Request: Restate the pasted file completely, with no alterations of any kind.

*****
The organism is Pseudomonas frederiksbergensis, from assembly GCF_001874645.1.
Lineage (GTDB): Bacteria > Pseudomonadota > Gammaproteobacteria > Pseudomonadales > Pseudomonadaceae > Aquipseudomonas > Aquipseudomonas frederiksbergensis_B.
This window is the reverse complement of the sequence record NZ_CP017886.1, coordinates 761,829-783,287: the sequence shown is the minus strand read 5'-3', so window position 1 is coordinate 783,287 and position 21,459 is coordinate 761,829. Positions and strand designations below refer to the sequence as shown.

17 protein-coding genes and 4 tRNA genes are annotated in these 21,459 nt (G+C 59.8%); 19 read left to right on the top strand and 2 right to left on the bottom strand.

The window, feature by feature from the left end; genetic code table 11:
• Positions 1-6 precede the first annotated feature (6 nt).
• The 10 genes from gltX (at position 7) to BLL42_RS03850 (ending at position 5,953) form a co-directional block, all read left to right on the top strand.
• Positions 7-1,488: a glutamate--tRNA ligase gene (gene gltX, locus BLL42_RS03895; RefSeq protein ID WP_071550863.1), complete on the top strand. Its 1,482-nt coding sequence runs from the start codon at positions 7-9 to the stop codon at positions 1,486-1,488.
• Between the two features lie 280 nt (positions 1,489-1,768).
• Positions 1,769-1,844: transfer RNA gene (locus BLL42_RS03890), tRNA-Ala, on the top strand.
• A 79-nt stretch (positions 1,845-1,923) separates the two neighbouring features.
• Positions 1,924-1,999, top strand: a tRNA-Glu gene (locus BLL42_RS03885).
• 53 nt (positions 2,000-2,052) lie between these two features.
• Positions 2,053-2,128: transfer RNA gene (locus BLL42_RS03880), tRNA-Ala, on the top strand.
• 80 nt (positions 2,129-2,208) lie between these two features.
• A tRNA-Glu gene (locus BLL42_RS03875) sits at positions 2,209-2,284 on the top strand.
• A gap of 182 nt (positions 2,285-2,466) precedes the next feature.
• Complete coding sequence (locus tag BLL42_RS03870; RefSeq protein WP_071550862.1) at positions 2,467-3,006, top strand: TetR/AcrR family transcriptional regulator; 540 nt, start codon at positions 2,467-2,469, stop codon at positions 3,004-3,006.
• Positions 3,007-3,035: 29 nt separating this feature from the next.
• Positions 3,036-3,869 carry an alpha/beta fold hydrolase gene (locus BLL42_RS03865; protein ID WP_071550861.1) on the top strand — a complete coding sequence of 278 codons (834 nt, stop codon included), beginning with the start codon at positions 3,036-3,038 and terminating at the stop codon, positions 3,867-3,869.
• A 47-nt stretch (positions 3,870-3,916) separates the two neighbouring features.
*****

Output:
The organism is Pseudomonas frederiksbergensis, from assembly GCF_001874645.1.
Lineage (GTDB): Bacteria > Pseudomonadota > Gammaproteobacteria > Pseudomonadales > Pseudomonadaceae > Aquipseudomonas > Aquipseudomonas frederiksbergensis_B.
This window is the reverse complement of the sequence record NZ_CP017886.1, coordinates 761,829-783,287: the sequence shown is the minus strand read 5'-3', so window position 1 is coordinate 783,287 and position 21,459 is coordinate 761,829. Positions and strand designations below refer to the sequence as shown.

17 protein-coding genes and 4 tRNA genes are annotated in these 21,459 nt (G+C 59.8%); 19 read left to right on the top strand and 2 right to left on the bottom strand.

The window, feature by feature from the left end; genetic code table 11:
• Positions 1-6 precede the first annotated feature (6 nt).
• The 10 genes from gltX (at position 7) to BLL42_RS03850 (ending at position 5,953) form a co-directional block, all read left to right on the top strand.
• Positions 7-1,488: a glutamate--tRNA ligase gene (gene gltX, locus BLL42_RS03895; RefSeq protein ID WP_071550863.1), complete on the top strand. Its 1,482-nt coding sequence runs from the start codon at positions 7-9 to the stop codon at positions 1,486-1,488.
• Between the two features lie 280 nt (positions 1,489-1,768).
• Positions 1,769-1,844: transfer RNA gene (locus BLL42_RS03890), tRNA-Ala, on the top strand.
• A 79-nt stretch (positions 1,845-1,923) separates the two neighbouring features.
• Positions 1,924-1,999, top strand: a tRNA-Glu gene (locus BLL42_RS03885).
• 53 nt (positions 2,000-2,052) lie between these two features.
• Positions 2,053-2,128: transfer RNA gene (locus BLL42_RS03880), tRNA-Ala, on the top strand.
• 80 nt (positions 2,129-2,208) lie between these two features.
• A tRNA-Glu gene (locus BLL42_RS03875) sits at positions 2,209-2,284 on the top strand.
• A gap of 182 nt (positions 2,285-2,466) precedes the next feature.
• Complete coding sequence (locus tag BLL42_RS03870; RefSeq protein WP_071550862.1) at positions 2,467-3,006, top strand: TetR/AcrR family transcriptional regulator; 540 nt, start codon at positions 2,467-2,469, stop codon at positions 3,004-3,006.
• Positions 3,007-3,035: 29 nt separating this feature from the next.
• Positions 3,036-3,869 carry an alpha/beta fold hydrolase gene (locus BLL42_RS03865; protein ID WP_071550861.1) on the top strand — a complete coding sequence of 278 codons (834 nt, stop codon included), beginning with the start codon at positions 3,036-3,038 and terminating at the stop codon, positions 3,867-3,869.
• A 47-nt stretch (positions 3,870-3,916) separates the two neighbouring features.